The Şofronea Castle

Şofronea is a commune in Arad County, Romania, lies in the Arad Plateau and it is located at 15 km from Arad. It consists of two villages: Şofronea and Sânpaul. The first documentary record of Şofronea dates back to 1437, while Sânpaul was first mentioned in 1235. Its most attended touristic sights are the springs of thermal water with therapeutic effect in the treatment of rheumatic diseases and the complex of the Purgly Castle with its park and households, registered in the national cultural patrimony.

According to documents kept in London, Lisbon, Budapest, Vienna, the Şofronea Castle was built in 1789. In 1889, the owner of the castle exchanged properties with Purgly Janos, the owner Gurahonţ Castle. After he established in Şofronea, Janos Purgly has renovated the castle in Secession style and bought an important area of agricultural land. He was one of the well-known barons of the Austrian-Hungarian Empire. His youngest daughter, Magdolna Purgly de Jószáshely, married in 1901 with Horthy Miklós, a young officer. The wedding took place at the Reformed Church in Arad. The exact involvement of Horthy in maintaining of the Şofronea property is not known. Horthy was concerned about its military and political career; during World War I he became the commander of the Austrian-Hungarian fleet in the Adriatic, then in 1920 he became regent of Hungary until 1944, when he was arrested.

Purgly Janos donated the property to his son, Purgly Laszlo: 860 acres of land, the castle, an animal farm, a plantation of fruit trees and a vineyard. Purgly Laszlo's one of the main concerns was the financing of the Evangelical Lutheran Church (The Red Church) in Arad, which he was the main sponsor. In 1922, the baron's wife, Margit, committed suicide because of her husband's infidelity. He buried she in the courtyard of the castle and remarried his wife sister. In 1949, the Communist authorities deported him to Târgu-Jiu, then he returned to Arad in 1951 and died of starvation in the basement of the parish which belonged to the Red Church.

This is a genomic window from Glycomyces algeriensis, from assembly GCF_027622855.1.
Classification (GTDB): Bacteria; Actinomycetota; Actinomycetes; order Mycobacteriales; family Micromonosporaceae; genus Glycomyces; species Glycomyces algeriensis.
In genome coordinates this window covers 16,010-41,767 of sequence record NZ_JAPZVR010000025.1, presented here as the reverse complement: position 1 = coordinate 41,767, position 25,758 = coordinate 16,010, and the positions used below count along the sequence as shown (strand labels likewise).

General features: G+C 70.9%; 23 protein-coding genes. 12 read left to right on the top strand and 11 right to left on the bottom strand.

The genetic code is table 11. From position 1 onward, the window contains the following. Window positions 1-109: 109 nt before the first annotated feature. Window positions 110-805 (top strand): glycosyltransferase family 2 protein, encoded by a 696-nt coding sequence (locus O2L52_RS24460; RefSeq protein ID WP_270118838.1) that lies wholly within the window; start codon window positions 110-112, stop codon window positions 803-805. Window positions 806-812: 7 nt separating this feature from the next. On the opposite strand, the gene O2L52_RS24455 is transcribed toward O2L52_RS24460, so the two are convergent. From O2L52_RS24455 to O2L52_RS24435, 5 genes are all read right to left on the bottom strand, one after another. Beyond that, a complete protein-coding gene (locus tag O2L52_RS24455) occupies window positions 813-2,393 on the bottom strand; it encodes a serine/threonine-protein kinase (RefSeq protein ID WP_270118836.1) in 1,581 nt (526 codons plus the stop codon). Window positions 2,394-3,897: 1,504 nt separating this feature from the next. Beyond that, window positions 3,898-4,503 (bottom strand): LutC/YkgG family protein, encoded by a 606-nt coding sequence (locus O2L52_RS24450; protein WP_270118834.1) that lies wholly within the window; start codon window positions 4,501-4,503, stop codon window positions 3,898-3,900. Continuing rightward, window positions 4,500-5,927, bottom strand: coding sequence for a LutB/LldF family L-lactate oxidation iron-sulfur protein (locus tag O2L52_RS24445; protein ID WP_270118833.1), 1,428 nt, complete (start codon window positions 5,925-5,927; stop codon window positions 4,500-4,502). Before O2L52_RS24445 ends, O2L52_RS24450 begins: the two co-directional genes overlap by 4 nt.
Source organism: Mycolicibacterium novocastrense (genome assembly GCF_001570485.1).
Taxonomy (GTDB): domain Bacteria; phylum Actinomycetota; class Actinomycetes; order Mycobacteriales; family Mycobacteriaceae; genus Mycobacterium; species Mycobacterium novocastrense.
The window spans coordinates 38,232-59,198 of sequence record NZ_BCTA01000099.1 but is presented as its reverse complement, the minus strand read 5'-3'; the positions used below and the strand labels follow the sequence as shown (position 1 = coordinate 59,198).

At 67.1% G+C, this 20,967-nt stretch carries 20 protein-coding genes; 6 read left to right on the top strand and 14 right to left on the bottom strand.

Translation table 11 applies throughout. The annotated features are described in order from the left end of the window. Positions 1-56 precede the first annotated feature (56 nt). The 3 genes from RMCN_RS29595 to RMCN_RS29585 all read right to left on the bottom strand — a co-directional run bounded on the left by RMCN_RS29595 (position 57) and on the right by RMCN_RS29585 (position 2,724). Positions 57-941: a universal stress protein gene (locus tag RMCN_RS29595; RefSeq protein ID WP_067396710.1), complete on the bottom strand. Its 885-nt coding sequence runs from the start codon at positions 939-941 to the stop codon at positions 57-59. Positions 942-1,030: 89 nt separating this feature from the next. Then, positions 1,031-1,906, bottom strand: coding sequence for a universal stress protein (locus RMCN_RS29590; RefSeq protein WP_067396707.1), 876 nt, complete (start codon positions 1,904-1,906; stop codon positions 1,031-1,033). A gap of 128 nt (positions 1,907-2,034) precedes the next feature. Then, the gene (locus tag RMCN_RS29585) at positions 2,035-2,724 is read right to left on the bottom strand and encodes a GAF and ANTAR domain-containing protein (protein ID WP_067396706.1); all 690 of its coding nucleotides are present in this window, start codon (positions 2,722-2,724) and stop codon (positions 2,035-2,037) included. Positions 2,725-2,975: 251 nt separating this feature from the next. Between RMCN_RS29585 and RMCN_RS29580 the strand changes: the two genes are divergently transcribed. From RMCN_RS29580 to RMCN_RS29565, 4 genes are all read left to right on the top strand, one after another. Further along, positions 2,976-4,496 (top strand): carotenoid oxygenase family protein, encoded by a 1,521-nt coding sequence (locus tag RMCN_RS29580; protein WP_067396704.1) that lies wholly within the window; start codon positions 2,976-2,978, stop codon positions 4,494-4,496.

The castle was nationalized by the Communists and became the headquarters of the local agricultural association. After the Revolution of 1989, it was leased to the Humanitas Gura-Popii Foundation, that renovated it according to the original design. The facade is richly decorated and provided with medieval-style projections and towers. The interior maintained its original shape. The main entrance conduce to the central body, in the reception room where the ceiling provided with wooden boxes is a remarkable artistic work. The ground-floor dining room, lounge and the great room are very spacious and decorated with specific ornamentation. The staircase is richly carved, there are many other artistic works made of wood and stained glass windows. In the courtyard are the Roman baths with thermal water, visited by thousands of tourists.

Photos from Wikipedia.